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I have a huge task in front of me and I am actually lost. I want to drive this laser diode. I've worked with laser dirvers before and I used LM317 for simple circuits. This time I'd like to safely drive this laser with 5 Mhz modulation up to 150 mA and I also want to control the amout of current I apply with a variable resistor and monitor this current and the current laser uses with an LCD screen. This will be connected to a butterfly laser mount. I'll need a TEC Controller too but I think I can handle that. So basically what I want will look like this and the completed system will look like this. My question is, what is the best configuration for such a laser driver system? I know there are similar questions but I did not understand what to do with those to modify them for my system.

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  • \$\begingroup\$ I'd be lazy and use a dedicated laser diode driver IC. With 5 MHz and 150mA, you are at the cheap end of the spectrum for these. \$\endgroup\$ – Simon Richter Feb 27 '18 at 15:58
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It seems to me that your best option is to drive the laser with a current source and use the in-built monitor photodiode to regulate the light output to the average level you desire by using feedback techniques to modify the current. This is the standard approach because it overcomes such issues as the laser output extinguishing (as it warms) because the threshold lasing current alters with temperature: -

enter image description here

Picture source

Of course it does require you to have kept a record of what the specific sensitivity of the photodiode was when you bought the device. The data sheet gives very wide limits but a lot of supplier's of higher-end lasers will have calibrated it. If not then you need to get the photodiode calibrated.

Regards the picture, where it says "input pulses" this is where you would feed your modulation - it can be digital in nature or an analogue signal - it all depends on how you would design the pulsing and biasing circuit. I'm not sure what your modulation is so I can't help much more on this except to say that there are two methods that I know of.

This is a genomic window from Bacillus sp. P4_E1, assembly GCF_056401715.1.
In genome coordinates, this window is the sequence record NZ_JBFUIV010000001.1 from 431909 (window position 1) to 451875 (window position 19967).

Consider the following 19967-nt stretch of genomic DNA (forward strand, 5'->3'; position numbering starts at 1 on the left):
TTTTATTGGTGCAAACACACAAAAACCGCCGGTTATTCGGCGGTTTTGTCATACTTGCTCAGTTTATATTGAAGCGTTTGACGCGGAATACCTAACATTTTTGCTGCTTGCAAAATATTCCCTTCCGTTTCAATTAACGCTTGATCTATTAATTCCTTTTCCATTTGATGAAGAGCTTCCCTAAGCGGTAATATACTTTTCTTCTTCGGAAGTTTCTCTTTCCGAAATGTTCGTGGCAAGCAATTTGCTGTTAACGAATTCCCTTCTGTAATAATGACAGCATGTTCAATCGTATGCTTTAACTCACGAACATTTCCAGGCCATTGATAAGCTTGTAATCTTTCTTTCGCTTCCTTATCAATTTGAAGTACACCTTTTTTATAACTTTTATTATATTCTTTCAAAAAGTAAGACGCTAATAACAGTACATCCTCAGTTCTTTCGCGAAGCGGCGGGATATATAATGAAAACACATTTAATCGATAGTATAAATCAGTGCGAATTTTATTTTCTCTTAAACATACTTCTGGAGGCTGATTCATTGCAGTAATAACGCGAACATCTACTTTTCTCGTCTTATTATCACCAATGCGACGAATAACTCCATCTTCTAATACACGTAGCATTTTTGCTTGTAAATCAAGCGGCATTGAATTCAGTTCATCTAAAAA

• For injection of high speed data you can use an inductor in series with the current feed and inject a small p-p voltage on-top of the forward voltage applied to the laser. Inductors are used so that you are not reliant on the current source's transistor's capacitance slowing the data edges down too fast.
  • You can superimpose slow speed data (5 MHz falls into this bracket) directly to the output of the "adder" shown in the picture.

There are many ways to skin a cat.

THIS ANSWER GIVES NO SAFETY RECOMMENDATIONS REGARDING SAFE OUTPUT LEVELS FROM LASER DIODES - SAFETY IS IMPORTANT WITH LASERS AND YOU NEED TO RESEARCH THIS SEPERATELY.

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What's the application? Do you need the modulation to be the full 150 mA? Lots of times you can use a bias Tee, input the DC current through one leg and the RF modulation through another. If you look at your laser you can see it's designed to do that. Pin 3 is DC and RF via pin 12.

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